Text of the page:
What Friday's Inflation Report Missed by John Crudele (NY Post online)

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The panic over inflation is about to begin. That probably seems like an odd statement, given the fact that Washington announced on Friday that the Consumer Price Index rose just 0.2 percent in December. And the day before, wholesale prices were reported to have risen only 0.3 percent in the last month of the year.

But the bond and commodities markets decided on Friday that the government's inflation stats can't be trusted. And as I've been saying for a long time, they are right.

Soon after Washington released its hokey inflation report on Friday morning, the bond market fell so sharply that the yield on 30-year government bonds climbed back to the 6.70 percent level. Meanwhile, the price of a barrel of crude oil rose frighteningly fast to more than $28.

The 0.2 percent rise in the CPI should have had a positive effect on bonds and crude. It didn't, because that number was phony, which I'll explain.

The big problem right now is that the sour mood of bonds and commodities could spread quickly in the weeks leading up to the Federal Reserve's early February meeting. The Fed is expected to raise interest rates at least a quarter point -- a hike Wall Street hopes will be the last for a while.

But don't count on it.

If you look closely at the government's inflation numbers as well as at private statistics and translate Greenspan's words into plain language, it is clear the inflation panic that's coming will cause borrowing costs to rise at least as fast as in '99.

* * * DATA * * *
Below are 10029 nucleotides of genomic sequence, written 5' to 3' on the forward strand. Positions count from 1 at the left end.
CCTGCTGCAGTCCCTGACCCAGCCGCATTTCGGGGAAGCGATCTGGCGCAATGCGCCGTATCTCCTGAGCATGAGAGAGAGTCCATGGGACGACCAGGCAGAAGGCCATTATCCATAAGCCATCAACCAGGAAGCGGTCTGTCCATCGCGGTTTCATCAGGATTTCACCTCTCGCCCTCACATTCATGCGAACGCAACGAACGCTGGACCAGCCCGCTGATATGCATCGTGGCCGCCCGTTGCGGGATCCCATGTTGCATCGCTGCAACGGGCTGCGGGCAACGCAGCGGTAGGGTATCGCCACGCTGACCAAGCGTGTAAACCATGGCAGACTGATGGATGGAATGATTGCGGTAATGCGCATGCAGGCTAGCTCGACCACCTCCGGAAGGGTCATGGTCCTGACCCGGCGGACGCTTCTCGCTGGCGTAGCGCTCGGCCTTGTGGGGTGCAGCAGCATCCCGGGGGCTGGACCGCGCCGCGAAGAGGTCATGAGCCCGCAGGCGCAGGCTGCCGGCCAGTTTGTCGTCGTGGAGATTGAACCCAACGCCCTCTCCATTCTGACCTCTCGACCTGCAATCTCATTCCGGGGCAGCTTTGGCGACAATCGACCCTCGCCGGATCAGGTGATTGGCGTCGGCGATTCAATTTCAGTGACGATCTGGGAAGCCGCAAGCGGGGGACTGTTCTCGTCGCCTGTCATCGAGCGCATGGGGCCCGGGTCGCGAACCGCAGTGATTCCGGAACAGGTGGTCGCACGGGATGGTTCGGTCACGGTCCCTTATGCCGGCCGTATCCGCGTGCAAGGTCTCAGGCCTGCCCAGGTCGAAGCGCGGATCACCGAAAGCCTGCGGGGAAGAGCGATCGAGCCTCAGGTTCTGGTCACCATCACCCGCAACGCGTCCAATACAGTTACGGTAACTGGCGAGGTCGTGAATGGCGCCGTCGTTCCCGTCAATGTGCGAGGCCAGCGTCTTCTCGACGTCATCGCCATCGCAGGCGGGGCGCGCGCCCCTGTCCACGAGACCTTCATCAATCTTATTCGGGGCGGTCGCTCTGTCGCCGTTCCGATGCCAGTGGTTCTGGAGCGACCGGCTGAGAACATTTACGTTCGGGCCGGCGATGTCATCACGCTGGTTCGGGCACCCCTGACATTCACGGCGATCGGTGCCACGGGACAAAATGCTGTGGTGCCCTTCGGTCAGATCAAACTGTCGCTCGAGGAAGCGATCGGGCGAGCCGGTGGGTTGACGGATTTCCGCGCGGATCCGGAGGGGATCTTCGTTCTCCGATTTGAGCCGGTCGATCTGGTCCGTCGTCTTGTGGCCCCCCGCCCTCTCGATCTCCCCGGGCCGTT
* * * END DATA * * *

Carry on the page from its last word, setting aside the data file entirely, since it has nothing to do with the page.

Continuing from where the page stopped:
Why are bond traders and the folks over in the commodity pits so nervous?

There are a lot of reasons. Consumer confidence remains very high because the stock market bubble is making people feel giddy. And this "asset inflation," which was first described as a concern years ago in this column, is making even the Fed antsy.

Take the CPI as an example.

Although the inflation number rose just 0.2 percent in December, it increased 2.7 percent for all of 1999. While the 2.7 percent figure isn't all that worrisome on the surface, it is substantially higher than that of the prior year.

And '99's inflation becomes more bothersome when you consider how the figure was obtained.

In order to keep inflation looking that low, Washington had to record a huge drop in the price of computers and telecommunications equipment. And it isn't that these high-tech products are actually declining in price.